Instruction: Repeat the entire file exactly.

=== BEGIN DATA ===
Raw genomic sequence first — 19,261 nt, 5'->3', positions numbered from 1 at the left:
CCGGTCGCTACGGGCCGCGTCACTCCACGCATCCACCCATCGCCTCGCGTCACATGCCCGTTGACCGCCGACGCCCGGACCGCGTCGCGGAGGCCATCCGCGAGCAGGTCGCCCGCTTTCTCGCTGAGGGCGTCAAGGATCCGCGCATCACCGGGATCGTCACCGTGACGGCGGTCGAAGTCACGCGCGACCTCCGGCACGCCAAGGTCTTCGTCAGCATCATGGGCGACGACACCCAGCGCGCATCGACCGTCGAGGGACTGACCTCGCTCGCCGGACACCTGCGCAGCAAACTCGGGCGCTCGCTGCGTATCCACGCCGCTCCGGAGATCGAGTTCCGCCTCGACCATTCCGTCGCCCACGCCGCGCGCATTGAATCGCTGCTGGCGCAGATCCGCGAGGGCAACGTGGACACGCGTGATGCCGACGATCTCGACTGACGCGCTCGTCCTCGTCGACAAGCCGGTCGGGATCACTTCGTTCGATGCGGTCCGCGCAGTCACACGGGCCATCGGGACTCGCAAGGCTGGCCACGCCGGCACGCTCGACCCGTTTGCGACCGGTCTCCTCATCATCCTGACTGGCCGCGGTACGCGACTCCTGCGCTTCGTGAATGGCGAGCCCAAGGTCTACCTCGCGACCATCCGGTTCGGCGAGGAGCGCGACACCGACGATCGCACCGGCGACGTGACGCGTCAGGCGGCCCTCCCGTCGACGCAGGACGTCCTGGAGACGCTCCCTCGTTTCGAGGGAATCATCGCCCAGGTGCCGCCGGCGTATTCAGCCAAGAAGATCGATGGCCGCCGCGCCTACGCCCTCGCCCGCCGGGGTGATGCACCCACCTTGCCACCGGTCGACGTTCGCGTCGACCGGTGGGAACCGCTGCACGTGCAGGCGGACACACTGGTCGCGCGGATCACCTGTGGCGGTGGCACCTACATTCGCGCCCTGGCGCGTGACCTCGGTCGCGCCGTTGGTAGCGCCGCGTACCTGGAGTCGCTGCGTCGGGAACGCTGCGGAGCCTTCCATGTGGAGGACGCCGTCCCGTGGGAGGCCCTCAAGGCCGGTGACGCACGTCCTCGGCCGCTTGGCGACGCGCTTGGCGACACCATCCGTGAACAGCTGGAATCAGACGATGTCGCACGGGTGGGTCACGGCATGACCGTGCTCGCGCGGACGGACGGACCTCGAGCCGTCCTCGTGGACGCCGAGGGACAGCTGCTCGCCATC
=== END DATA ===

Raw genomic sequence first — 19,261 nt, 5'->3', positions numbered from 1 at the left:
CCGGTCGCTACGGGCCGCGTCACTCCACGCATCCACCCATCGCCTCGCGTCACATGCCCGTTGACCGCCGACGCCCGGACCGCGTCGCGGAGGCCATCCGCGAGCAGGTCGCCCGCTTTCTCGCTGAGGGCGTCAAGGATCCGCGCATCACCGGGATCGTCACCGTGACGGCGGTCGAAGTCACGCGCGACCTCCGGCACGCCAAGGTCTTCGTCAGCATCATGGGCGACGACACCCAGCGCGCATCGACCGTCGAGGGACTGACCTCGCTCGCCGGACACCTGCGCAGCAAACTCGGGCGCTCGCTGCGTATCCACGCCGCTCCGGAGATCGAGTTCCGCCTCGACCATTCCGTCGCCCACGCCGCGCGCATTGAATCGCTGCTGGCGCAGATCCGCGAGGGCAACGTGGACACGCGTGATGCCGACGATCTCGACTGACGCGCTCGTCCTCGTCGACAAGCCGGTCGGGATCACTTCGTTCGATGCGGTCCGCGCAGTCACACGGGCCATCGGGACTCGCAAGGCTGGCCACGCCGGCACGCTCGACCCGTTTGCGACCGGTCTCCTCATCATCCTGACTGGCCGCGGTACGCGACTCCTGCGCTTCGTGAATGGCGAGCCCAAGGTCTACCTCGCGACCATCCGGTTCGGCGAGGAGCGCGACACCGACGATCGCACCGGCGACGTGACGCGTCAGGCGGCCCTCCCGTCGACGCAGGACGTCCTGGAGACGCTCCCTCGTTTCGAGGGAATCATCGCCCAGGTGCCGCCGGCGTATTCAGCCAAGAAGATCGATGGCCGCCGCGCCTACGCCCTCGCCCGCCGGGGTGATGCACCCACCTTGCCACCGGTCGACGTTCGCGTCGACCGGTGGGAACCGCTGCACGTGCAGGCGGACACACTGGTCGCGCGGATCACCTGTGGCGGTGGCACCTACATTCGCGCCCTGGCGCGTGACCTCGGTCGCGCCGTTGGTAGCGCCGCGTACCTGGAGTCGCTGCGTCGGGAACGCTGCGGAGCCTTCCATGTGGAGGACGCCGTCCCGTGGGAGGCCCTCAAGGCCGGTGACGCACGTCCTCGGCCGCTTGGCGACGCGCTTGGCGACACCATCCGTGAACAGCTGGAATCAGACGATGTCGCACGGGTGGGTCACGGCATGACCGTGCTCGCGCGGACGGACGGACCTCGAGCCGTCCTCGTGGACGCCGAGGGACAGCTGCTCGCCATC